For the first time (and far from the last in my lifetime thus far, I’m sad to say), I began to feel shame about my body, specifically about these mounds of flesh that had begun to protrude from my chest, the ones that drew so much unwanted attention to me. I squirmed under the leering eyes of schoolboys, the darting glances at my chest from men—some of them my father’s age or older. For the first time in my life, I felt that my body was not my own. I couldn’t put it into words, but even then, I felt threatened by the eyes of men, all of whom seemed to size me up in varying ways. Walking with my head pointed down, my arms across my chest to hide my breasts, became the norm. In my mind, if they couldn’t see them, they couldn’t stare.

This is where it starts. For many girls, it’s the onset of puberty, the beginning of development, which first exposes us to the gender politics that define life in this world. It’s the first time many of us begin to realize that our bodies are not necessarily our own in the eyes of those around us. It’s the first time we learn what it is to fear, and to be wary of walking in our skin. And it only gets worse as we get older.

Snapping a girl’s bra strap may seem like an innocuous thing in the overall scheme of things. But it is symptomatic of the entitlement that many boys are encouraged to feel toward the female body, and when that kind of behavior is brushed off or otherwise excused, it only serves to encourage that behavior—and the mindset it engenders—to continue.

It is that same sense of entitlement that, later in life, leads men to think that they are somehow allowed to yell obscenities at a woman, to slap her or punch her when she says “no,” to rape her because she “wanted” it, to shoot her in the face because she dared to reject a sexual advance.

Yes, all women—all girls—are subjected to the constant risk of harassment or harm, in some fashion or function, every day of their lives. It comes in many forms, some of them seemingly innocent—like the popping of a bra strap—but all of them part of the insidious thread of misogyny that winds through the fabric of modern society.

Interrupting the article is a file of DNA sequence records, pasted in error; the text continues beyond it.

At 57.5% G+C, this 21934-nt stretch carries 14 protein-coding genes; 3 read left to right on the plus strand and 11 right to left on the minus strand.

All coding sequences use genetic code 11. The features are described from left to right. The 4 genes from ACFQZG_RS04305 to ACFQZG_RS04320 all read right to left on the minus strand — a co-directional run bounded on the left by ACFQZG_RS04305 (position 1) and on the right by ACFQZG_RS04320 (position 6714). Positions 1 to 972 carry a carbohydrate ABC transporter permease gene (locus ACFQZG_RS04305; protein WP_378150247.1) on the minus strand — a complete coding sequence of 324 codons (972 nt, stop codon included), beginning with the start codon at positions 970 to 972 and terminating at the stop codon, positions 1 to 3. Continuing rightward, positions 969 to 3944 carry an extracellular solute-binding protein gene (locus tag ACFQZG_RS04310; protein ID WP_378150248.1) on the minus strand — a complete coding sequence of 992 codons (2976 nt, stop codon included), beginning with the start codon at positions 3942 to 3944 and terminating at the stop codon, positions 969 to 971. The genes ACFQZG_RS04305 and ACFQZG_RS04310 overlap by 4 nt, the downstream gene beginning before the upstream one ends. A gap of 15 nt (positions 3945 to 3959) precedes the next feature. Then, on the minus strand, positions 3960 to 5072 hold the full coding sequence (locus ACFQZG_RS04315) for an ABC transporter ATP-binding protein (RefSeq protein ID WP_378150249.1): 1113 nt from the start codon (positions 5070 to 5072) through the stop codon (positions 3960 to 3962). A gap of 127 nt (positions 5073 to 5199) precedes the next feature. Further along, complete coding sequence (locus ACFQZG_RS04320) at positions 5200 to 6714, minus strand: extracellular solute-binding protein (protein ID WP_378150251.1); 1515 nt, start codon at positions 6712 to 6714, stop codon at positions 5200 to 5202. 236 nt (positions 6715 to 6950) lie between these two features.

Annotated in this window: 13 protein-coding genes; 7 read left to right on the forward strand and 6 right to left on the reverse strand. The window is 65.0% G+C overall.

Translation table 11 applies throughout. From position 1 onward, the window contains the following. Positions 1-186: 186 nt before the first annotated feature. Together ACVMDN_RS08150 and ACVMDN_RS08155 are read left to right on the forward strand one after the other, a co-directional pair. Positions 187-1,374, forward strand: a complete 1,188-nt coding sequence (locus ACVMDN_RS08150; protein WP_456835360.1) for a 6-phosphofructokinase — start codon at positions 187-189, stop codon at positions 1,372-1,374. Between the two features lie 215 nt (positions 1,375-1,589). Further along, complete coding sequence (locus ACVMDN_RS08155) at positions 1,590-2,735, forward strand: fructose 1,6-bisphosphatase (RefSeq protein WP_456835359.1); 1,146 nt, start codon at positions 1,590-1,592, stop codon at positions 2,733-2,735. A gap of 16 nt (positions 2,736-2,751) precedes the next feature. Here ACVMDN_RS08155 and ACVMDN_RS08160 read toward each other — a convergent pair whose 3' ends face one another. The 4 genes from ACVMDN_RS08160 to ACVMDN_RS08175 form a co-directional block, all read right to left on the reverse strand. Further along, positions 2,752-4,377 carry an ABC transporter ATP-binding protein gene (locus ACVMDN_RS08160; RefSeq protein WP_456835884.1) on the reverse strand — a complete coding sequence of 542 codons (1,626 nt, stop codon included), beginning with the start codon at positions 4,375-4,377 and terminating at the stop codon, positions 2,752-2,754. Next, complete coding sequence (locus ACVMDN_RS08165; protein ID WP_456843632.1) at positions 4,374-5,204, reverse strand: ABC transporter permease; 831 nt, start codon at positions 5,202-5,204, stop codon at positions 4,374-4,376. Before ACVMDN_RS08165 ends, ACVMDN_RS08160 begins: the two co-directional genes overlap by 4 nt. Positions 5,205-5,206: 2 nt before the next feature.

Maybe the first step toward correcting this problem should be not to teach girls tools on how to avoid harassment (as is so often the case now), but to teach boys not to harass or harm girls in the first place. And–just to reiterate–this includes not excusing the type of “boys will be boys” behavior that undoubtedly influences increasingly entitled male behavior in later years.

In other words … don’t pop my bra, “brah.”

4

Editor’s Note: Today, something a little different. The Giving Tree isn’t a girl–at least not in the human sense of the word. But she is she, and we read about her as children and as adults–we read her as she–those pronouns matter. We haven’t really covered much of the ways that animals (and less commonly, plants) are used in children’s books, but it’s a fairly common trope. Contributor Brandie has written an exploratory essay on allegoresis in The Giving Tree, and I think it works well for our “T.” You can find out more about Brandie on our contributors’ page.

T

Has there ever been a more deceptively simple story than Shel Silverstein’s The Giving Tree? In the years since its publication, this seemingly straightforward tale of friendship and love between a boy and a tree has fostered debate among readers about the multiple threads of interpretation evident within the book. In fact, as Silverstein related in a 1964 interview with The Chicago Tribune, the story faced difficulty on the road to publication because several editors believed the book, which defied rote categorization as a “children’s story,” was far too layered to be successful. Yet today, as we approach the fiftieth anniversary of the book’s publication, The Giving Tree remains a beloved story among readers, young and old, for precisely that reason: the varying levels of analysis which attract both a large contingent of fans and a long and enthusiastic discussion about the true meaning of Silverstein’s parable. Such diverse reader response manifests itself in a grand exercise in allegoresis, resulting in any number of interpretations of The Giving Tree ranging from religious to sociological implications and environmental and feminist critiques of the story’s underlying themes.

“Cut down my trunk … and be happy.”

Tree as Christ the Savior? The idea may not be far-fetched; parallels to the New Testament parables of Christ are evident throughout The Giving Tree. The protagonist, Tree, who continues to provide for Boy throughout his entire life, does so at great sacrifice to her own health and survival, ensuring the boy’s comfort while foregoing her own.

But is this truly a sacrifice on Tree’s part, or does she give Boy everything freely for the mere sake of giving? Our limited view through the eyes of the narrator indicates the latter; we see that Tree does not complain, nor does she think that giving of her bounty to the boy is anything less than what she should do as his friend. Her acquiescence mirrors that of Jesus as he is crucified without complaint; he gives freely of his life with the knowledge that he is saving mankind, just as Tree gives freely of herself knowing that she is ensuring Boy’s continued survival.